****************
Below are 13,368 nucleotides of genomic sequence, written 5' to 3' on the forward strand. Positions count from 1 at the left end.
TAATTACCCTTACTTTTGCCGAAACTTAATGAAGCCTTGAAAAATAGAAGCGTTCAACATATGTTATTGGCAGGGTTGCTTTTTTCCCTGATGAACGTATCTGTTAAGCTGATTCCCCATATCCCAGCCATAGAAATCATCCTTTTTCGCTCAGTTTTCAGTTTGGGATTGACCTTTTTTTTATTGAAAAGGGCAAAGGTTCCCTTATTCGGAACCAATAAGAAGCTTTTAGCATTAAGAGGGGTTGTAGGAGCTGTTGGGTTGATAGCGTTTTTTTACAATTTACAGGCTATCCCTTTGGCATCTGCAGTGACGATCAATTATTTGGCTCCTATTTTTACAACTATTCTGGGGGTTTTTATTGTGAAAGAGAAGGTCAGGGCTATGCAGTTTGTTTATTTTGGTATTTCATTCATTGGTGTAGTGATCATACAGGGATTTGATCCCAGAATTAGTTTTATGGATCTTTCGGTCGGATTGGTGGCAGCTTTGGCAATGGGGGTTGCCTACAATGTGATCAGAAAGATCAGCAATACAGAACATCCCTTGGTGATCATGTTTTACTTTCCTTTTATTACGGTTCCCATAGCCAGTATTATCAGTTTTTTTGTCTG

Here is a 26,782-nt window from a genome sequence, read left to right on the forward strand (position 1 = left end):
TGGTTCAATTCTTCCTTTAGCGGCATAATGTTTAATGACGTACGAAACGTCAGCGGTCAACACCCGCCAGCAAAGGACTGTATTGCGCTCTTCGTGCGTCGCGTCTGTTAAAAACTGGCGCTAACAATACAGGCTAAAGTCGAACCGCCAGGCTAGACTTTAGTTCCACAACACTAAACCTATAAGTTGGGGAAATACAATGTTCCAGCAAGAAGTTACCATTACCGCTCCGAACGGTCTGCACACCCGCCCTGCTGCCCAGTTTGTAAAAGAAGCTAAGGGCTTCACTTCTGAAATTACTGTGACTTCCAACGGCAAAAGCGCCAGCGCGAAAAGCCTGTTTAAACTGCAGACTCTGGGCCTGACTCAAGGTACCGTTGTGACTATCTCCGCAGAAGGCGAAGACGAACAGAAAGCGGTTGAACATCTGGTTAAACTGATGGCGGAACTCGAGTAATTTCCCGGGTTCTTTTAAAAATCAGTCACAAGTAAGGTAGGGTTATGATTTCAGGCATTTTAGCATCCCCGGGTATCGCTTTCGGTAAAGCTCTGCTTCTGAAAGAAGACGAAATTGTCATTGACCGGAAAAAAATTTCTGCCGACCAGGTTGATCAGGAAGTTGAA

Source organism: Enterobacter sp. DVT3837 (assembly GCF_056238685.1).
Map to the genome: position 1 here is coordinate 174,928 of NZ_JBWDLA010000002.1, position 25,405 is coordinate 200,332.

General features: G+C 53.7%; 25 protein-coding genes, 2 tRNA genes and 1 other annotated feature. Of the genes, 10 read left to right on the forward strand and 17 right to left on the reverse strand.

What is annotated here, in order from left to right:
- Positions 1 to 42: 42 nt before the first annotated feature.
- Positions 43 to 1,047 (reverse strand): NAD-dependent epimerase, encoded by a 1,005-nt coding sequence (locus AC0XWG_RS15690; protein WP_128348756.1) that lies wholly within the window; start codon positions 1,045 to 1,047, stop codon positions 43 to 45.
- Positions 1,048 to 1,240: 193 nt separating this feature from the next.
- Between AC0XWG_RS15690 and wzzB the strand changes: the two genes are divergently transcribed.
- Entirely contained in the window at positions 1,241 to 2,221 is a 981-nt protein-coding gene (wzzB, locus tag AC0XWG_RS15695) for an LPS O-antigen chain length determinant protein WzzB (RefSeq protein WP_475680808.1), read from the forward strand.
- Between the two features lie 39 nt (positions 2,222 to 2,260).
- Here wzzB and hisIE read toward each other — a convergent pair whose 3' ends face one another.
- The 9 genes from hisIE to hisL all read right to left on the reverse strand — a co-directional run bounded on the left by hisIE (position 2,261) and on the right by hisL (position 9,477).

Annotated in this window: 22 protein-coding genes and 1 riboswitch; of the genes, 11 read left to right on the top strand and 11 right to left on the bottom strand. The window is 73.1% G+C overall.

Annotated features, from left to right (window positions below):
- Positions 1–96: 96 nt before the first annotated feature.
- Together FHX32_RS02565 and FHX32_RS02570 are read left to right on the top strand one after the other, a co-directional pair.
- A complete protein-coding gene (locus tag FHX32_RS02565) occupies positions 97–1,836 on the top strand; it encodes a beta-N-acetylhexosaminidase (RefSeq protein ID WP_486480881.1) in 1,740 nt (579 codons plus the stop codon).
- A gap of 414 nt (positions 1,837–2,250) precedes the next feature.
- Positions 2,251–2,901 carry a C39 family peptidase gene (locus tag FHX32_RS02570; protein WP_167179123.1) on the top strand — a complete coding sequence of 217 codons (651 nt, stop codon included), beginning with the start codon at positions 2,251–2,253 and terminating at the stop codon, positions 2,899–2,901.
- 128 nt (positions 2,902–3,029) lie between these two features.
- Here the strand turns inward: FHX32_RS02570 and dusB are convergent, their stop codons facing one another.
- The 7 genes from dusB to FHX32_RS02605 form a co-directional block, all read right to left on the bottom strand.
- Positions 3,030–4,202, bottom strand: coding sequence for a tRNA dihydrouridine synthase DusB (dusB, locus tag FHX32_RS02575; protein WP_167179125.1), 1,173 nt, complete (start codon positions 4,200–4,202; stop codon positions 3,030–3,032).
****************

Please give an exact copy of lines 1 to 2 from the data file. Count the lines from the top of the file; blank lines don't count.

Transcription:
Below are 13,368 nucleotides of genomic sequence, written 5' to 3' on the forward strand. Positions count from 1 at the left end.
TAATTACCCTTACTTTTGCCGAAACTTAATGAAGCCTTGAAAAATAGAAGCGTTCAACATATGTTATTGGCAGGGTTGCTTTTTTCCCTGATGAACGTATCTGTTAAGCTGATTCCCCATATCCCAGCCATAGAAATCATCCTTTTTCGCTCAGTTTTCAGTTTGGGATTGACCTTTTTTTTATTGAAAAGGGCAAAGGTTCCCTTATTCGGAACCAATAAGAAGCTTTTAGCATTAAGAGGGGTTGTAGGAGCTGTTGGGTTGATAGCGTTTTTTTACAATTTACAGGCTATCCCTTTGGCATCTGCAGTGACGATCAATTATTTGGCTCCTATTTTTACAACTATTCTGGGGGTTTTTATTGTGAAAGAGAAGGTCAGGGCTATGCAGTTTGTTTATTTTGGTATTTCATTCATTGGTGTAGTGATCATACAGGGATTTGATCCCAGAATTAGTTTTATGGATCTTTCGGTCGGATTGGTGGCAGCTTTGGCAATGGGGGTTGCCTACAATGTGATCAGAAAGATCAGCAATACAGAACATCCCTTGGTGATCATGTTTTACTTTCCTTTTATTACGGTTCCCATAGCCAGTATTATCAGTTTTTTTGTCTG